For example, I’ve seen two brands of potato chips with the same flavour product and same packet size. However, Chip Brand A listed “6 servings per packet, serving size 27g), and Chip Brand B listed “10 servings per packet, serving size 17g). Of course, Brand B appeared healthier on the nutrition panel, because despite being the same product, the “serving size” was smaller therefore fewer calories, fats and carbohydrates. And honestly, I don’t know anyone that eats a 17g serving of potato chips (about 8 potato chips) which is clearly giving us a false impression.

In summary, reflect on your actual portion size of the food and make a rough translation of the nutrition information per serving. To compare products or compare the composition of fats, sugars, fibre and sodium, refer to the second/third column entitled “Average Quantity per 100g.”


Lastly, glance over the righthand column on the nutrition panel that refers to nutrition “per 100g” of the product. The following guidelines can help assess the nutrition composition of the products to maximise nutritionL benefits and reduce “non-essentials” including added sugars, fats or salts. Screenshot the following or transcribe onto a post-it note to keep handy in your wallet when doing the shopping.

Total energy/kilojoules: Worth a glance, in order to compare to our daily energy requirements (Average adult diet may be based on 8700kJ per day). Unless calorie counting, it’s not too worthwhile assessing the exact numbers. You can always compare the total energy per 100g between two brands of the same product to find the lowest. Or a good guideline for low energy packaged snacks is “<600kJ per serving” (just remember to decide if your portion size is actually similar to the recommended portion size).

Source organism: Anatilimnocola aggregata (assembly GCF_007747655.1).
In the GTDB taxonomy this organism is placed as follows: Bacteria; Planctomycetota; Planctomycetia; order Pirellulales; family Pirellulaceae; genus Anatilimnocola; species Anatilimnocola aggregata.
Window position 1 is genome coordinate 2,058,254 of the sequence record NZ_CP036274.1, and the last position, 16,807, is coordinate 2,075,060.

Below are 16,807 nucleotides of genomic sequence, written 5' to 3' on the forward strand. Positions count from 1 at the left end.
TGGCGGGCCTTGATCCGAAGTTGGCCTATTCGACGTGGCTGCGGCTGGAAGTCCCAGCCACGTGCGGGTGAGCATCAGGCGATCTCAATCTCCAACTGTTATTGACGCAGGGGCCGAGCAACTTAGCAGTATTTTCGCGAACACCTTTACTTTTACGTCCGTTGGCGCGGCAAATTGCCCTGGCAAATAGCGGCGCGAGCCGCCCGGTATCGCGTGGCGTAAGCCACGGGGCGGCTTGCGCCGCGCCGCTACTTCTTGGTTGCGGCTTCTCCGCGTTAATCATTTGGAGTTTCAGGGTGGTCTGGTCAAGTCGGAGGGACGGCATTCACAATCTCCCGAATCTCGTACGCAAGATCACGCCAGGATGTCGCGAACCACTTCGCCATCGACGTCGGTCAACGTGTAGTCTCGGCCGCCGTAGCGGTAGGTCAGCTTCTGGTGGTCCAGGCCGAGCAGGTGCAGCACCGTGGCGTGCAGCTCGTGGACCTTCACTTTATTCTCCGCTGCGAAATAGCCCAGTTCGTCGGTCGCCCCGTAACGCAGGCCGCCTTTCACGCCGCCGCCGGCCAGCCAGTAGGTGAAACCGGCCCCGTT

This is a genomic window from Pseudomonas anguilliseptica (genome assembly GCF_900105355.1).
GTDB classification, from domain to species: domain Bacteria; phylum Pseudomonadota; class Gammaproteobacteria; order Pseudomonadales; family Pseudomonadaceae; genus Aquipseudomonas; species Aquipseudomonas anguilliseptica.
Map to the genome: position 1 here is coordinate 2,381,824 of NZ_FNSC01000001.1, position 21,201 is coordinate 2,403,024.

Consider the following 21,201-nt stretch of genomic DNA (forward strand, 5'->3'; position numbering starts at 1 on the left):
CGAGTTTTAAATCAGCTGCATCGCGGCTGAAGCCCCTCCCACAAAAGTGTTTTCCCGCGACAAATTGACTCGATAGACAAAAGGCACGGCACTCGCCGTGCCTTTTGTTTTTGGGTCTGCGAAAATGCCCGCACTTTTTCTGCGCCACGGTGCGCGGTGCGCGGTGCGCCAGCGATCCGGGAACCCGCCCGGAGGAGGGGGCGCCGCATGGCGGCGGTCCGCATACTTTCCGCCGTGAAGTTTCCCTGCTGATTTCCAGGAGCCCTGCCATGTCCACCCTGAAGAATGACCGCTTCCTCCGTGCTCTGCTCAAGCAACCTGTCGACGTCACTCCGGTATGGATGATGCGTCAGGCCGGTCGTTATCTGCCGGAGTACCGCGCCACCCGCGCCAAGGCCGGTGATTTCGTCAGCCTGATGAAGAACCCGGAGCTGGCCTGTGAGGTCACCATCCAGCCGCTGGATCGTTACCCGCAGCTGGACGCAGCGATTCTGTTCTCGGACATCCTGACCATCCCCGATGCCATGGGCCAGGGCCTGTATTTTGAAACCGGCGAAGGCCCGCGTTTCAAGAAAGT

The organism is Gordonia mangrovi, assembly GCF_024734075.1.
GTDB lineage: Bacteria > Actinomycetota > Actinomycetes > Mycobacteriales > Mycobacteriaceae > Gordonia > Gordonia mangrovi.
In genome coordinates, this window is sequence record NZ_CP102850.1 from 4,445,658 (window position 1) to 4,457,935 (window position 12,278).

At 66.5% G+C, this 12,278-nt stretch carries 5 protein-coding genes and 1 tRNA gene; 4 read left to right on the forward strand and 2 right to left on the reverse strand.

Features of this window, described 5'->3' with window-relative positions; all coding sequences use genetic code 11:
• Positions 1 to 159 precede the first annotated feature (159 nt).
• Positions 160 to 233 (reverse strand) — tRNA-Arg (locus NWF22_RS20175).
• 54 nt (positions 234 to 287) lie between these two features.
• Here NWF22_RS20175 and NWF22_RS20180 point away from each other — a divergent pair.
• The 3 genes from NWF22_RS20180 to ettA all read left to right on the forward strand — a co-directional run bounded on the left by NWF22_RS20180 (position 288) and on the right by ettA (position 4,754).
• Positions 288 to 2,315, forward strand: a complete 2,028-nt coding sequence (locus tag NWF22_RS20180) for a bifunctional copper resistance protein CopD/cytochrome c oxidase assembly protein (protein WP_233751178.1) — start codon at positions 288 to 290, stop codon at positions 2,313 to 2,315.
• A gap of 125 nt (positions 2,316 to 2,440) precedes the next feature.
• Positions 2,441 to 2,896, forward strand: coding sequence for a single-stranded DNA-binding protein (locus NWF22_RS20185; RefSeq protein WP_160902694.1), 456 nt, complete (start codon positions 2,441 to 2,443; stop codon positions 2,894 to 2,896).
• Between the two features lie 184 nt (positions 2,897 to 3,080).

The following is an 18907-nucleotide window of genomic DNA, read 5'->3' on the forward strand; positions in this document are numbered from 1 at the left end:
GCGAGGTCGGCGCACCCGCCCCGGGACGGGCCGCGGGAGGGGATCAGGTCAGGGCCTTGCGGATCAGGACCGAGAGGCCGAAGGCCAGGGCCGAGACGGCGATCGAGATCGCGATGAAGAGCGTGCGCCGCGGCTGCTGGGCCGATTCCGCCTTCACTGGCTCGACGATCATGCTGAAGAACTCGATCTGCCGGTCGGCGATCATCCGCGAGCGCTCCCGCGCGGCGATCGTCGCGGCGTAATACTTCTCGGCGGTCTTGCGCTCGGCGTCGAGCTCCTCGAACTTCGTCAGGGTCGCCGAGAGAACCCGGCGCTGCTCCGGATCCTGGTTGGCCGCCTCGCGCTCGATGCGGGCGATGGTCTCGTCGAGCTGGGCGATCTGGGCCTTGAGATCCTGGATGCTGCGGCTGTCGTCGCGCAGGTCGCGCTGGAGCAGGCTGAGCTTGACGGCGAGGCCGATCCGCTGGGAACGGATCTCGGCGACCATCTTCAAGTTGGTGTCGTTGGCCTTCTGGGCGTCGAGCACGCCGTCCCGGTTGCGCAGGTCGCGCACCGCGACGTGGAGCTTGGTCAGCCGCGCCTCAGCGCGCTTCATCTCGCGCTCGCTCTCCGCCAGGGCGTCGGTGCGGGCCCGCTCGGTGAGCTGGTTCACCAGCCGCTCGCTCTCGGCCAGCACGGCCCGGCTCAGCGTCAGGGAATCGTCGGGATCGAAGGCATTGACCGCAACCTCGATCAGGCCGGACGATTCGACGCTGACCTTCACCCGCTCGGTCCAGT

Fats, saturated: Keep an eye on reducing those saturated fats, which we know increase LDL cholesterol levels and can also lead to excess fat storage around the liver and other organs. A great guideline is below 2g/100g, which can help you tell the difference between confusing skim, trim, reduced fat and Lite claims.

Sugars, added: Try to limit added sugars below 15g/100g, or below 10g for an extra challenge. This is not only handy for maintaining a healthy weight, but improving dental health, gut health, and reducing health risks.

Many of my patients have noticed that often times, low fat products can be higher in sugar. And reduced sugar products may be full fat. These guidelines will now give you some context, to decide which products meets both of these guidelines more closely.

Sodium: The general recommendation here is below 120mg per 100g, but this can be quite challenging to find on food labels as sodium is used during a lot of food processing (even in breads and crackers). Generally, look for the lowest sodium brand of a particular product, and get excited if you see a rare product with below 120mg/100g sodium on the label.

Dietary fibre: Fibre is the key to good gut health and will help us feel full and sustained between meals and snacks. A high fibre product will contain greater than 5g/100g.